Then, open the Program.cs  file and add the following before the line: var app = builder.Build();.

The code above adds the JWT authentication services to the app. Let’s tell them how to validate the tokens arrive as requests’ Authorization headers.

We configured the authentication services to do nothing but ensure that the signature of the token matches the body and the header.

Next, add the Authentication middleware before the Authorization middleware.



Make sure that the Authorization middleware (app.UseAuthorization())is there too.


The Authorization middleware should be added before any middleware that may require authorization.


As a new request arrives on the server before passing it to the action with the [Authorize]attribute, authentication middleware uses authentication services to check if a valid token is contained in the request’s Authorize header. If it is, the request is passed to the action, otherwise an Unauthorized (401) HTTP response code is returned to the client.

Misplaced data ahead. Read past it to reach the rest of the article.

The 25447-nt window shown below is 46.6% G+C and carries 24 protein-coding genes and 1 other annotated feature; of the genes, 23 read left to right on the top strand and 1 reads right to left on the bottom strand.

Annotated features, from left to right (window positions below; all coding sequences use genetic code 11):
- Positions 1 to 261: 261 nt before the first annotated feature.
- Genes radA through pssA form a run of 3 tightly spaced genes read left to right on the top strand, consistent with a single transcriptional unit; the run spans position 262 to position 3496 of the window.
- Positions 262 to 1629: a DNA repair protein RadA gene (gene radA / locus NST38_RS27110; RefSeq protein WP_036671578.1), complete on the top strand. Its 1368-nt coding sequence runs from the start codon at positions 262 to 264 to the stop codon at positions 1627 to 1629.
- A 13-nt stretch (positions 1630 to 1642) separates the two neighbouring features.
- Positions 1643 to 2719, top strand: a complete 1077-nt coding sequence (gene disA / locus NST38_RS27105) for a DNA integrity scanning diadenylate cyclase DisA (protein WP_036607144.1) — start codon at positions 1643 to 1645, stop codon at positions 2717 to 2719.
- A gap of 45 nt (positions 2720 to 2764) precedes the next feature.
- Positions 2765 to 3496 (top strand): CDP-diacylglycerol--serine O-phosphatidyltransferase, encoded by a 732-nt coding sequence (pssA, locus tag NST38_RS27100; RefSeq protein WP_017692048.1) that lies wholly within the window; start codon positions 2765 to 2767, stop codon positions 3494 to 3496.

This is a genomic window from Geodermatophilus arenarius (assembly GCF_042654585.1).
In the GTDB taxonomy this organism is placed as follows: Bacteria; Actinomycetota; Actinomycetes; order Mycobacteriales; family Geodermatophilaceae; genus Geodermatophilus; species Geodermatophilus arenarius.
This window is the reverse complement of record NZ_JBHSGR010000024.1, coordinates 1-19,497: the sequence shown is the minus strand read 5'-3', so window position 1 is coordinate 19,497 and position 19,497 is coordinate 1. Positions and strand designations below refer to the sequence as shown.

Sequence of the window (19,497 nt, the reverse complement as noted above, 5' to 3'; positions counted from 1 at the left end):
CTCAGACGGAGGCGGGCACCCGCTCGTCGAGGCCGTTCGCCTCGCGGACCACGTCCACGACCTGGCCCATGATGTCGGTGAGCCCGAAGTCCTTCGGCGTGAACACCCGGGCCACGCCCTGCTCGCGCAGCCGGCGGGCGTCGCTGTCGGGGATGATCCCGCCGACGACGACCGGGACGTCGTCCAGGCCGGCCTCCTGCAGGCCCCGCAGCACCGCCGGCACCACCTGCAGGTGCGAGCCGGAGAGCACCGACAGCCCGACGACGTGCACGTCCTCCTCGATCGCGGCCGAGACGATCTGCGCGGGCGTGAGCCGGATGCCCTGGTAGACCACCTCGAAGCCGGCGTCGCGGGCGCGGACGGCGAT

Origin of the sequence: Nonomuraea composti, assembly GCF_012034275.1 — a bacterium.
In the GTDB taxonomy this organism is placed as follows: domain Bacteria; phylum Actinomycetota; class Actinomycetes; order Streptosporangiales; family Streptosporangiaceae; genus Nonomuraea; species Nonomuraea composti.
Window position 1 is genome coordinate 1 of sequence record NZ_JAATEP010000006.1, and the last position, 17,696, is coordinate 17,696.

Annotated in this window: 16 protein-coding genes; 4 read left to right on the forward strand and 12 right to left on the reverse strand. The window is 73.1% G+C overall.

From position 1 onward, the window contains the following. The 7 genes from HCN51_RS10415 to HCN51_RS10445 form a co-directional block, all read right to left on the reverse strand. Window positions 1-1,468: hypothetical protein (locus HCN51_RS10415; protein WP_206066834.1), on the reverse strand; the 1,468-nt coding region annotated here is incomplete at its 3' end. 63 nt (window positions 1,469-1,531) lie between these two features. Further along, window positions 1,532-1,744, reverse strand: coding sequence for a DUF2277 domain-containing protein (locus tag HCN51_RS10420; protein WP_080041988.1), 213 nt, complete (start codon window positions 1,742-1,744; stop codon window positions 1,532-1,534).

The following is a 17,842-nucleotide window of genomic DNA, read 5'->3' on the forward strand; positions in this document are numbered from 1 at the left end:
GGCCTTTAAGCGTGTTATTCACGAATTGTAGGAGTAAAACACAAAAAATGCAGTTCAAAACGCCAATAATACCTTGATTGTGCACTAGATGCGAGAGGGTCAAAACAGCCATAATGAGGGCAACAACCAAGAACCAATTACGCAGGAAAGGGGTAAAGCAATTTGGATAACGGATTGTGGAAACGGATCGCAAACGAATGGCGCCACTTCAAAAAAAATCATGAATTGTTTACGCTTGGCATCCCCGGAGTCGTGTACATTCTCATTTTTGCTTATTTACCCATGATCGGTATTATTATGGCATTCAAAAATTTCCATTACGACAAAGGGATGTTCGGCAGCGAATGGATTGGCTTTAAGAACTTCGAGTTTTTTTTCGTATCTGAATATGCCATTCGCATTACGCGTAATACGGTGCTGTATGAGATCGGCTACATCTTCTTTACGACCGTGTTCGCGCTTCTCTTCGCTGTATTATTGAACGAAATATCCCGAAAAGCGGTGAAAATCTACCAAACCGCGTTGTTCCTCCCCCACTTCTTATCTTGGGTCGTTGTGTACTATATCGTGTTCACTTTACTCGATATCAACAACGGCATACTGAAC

I’ll explain the system’s mechanics in more detail once we run the app.


Configuring Swagger

Our simple authentication system works already, but as the last step before running the apps, it would be nice to enable the Swagger UI to deal with authentication.

Simply configure the SwaggerGen services as follows:



Using the Identity Service at Run-Time

To see how the configuration above affects the Swagger UI, let’s run the ProtectedWebApp project.

JWT Authentication in ASP.NET Core


Notice that If you try getting the weather forecast you receive 401 Unauthorized HTTP response code.

Now, while the Protected Web API service is running, continue with the following steps:

  • Run the IdentityService project simultaneously.
  • Open its Swagger UI.
  • And post your username and password to its Login endpoint.


JWT Authentication in ASP.NET Core

Next, Copy the token from the response body. (eyJhbGciOiJIUzI1NiIsInR5cCI6IkpXVCJ9.e30.qdVN9-IhzN9yg-8wzN0LY8FJsnyS7VO-hyidoIaMhJc)

And continue with the following steps:

  • Switch to the Protected Web API tab in your browser